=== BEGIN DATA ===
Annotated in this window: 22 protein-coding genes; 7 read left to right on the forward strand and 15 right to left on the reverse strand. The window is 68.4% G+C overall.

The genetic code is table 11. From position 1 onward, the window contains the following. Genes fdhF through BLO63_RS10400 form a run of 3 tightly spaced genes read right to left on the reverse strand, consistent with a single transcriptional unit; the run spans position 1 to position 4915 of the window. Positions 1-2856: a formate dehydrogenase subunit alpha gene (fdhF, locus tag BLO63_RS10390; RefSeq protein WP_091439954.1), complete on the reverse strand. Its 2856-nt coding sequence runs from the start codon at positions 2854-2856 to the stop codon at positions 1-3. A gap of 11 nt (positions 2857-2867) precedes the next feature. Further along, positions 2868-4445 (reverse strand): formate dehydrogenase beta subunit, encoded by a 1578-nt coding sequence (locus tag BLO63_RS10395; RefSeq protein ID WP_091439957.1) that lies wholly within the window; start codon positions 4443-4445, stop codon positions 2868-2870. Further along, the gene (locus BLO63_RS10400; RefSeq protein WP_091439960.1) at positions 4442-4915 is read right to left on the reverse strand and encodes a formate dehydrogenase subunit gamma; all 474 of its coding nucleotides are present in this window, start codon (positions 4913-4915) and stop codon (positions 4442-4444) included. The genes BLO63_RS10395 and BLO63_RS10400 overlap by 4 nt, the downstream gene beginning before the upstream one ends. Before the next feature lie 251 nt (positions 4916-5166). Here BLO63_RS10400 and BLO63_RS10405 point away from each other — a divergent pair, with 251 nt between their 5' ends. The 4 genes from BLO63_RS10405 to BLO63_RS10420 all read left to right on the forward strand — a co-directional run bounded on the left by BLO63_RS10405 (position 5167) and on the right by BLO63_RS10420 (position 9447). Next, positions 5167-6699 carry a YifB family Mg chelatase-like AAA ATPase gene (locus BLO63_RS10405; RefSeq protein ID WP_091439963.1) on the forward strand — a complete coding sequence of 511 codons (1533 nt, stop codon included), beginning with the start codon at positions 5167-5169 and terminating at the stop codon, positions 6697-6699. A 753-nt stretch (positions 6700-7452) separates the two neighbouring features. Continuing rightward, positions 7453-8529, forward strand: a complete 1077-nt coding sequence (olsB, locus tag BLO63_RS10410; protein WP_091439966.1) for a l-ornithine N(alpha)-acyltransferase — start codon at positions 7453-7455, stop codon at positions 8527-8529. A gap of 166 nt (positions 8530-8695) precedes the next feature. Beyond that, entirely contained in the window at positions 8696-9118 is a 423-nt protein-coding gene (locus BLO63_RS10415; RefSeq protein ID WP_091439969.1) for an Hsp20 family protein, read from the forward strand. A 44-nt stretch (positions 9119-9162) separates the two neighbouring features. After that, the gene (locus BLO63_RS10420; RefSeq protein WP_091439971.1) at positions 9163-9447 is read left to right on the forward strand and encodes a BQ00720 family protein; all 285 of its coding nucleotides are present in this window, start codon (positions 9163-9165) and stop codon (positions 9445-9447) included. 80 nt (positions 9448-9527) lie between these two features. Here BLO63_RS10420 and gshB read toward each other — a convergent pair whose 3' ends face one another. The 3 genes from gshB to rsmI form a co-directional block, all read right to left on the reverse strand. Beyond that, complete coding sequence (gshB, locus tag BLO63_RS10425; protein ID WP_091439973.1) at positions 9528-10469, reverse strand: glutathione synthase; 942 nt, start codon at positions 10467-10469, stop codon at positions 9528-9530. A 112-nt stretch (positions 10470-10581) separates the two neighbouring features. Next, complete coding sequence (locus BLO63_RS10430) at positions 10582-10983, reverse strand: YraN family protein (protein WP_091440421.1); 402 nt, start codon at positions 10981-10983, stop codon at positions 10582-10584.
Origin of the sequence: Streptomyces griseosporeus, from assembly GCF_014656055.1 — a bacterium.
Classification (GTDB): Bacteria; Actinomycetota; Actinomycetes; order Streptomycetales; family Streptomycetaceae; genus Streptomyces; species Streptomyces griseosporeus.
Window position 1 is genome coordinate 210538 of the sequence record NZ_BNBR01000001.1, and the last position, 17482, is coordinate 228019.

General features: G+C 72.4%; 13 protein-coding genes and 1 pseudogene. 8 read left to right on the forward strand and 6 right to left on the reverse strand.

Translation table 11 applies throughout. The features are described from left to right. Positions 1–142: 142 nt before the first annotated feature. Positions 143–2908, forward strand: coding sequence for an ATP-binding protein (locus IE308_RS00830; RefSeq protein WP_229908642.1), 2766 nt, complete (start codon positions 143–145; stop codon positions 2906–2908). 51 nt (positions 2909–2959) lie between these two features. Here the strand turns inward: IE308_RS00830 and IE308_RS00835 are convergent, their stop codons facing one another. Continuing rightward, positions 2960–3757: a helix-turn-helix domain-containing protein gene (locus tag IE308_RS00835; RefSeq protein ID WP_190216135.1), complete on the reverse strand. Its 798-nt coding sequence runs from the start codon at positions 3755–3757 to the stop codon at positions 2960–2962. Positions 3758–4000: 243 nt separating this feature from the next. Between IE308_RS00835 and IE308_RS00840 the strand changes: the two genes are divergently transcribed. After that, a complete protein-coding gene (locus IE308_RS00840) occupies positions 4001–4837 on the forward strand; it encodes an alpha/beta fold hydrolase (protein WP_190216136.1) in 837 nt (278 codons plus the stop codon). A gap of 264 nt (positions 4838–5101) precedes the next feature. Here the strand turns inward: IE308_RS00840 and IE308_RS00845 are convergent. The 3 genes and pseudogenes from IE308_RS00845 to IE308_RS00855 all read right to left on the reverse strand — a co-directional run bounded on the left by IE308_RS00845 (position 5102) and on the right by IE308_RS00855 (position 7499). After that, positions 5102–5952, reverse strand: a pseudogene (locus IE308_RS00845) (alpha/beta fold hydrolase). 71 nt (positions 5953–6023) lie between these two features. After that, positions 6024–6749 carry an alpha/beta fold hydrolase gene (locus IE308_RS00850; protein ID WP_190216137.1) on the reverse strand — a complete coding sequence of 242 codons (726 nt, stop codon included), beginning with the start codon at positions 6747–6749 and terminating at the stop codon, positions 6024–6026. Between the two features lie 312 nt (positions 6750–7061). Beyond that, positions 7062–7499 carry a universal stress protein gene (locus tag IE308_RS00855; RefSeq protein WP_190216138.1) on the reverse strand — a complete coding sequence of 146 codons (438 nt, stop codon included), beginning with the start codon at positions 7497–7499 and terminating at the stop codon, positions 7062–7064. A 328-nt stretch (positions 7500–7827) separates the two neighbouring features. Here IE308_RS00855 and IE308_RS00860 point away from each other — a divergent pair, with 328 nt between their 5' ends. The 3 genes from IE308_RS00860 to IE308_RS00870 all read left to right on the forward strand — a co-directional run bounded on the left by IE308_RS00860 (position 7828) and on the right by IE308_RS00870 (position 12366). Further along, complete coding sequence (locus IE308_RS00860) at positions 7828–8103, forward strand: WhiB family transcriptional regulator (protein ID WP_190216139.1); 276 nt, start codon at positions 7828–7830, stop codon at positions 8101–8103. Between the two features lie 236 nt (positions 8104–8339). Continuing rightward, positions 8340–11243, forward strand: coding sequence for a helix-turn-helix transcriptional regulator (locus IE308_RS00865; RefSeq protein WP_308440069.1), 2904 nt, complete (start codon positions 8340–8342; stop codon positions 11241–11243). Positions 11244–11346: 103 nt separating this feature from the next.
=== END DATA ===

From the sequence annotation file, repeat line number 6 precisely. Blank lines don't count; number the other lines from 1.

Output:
General features: G+C 72.4%; 13 protein-coding genes and 1 pseudogene. 8 read left to right on the forward strand and 6 right to left on the reverse strand.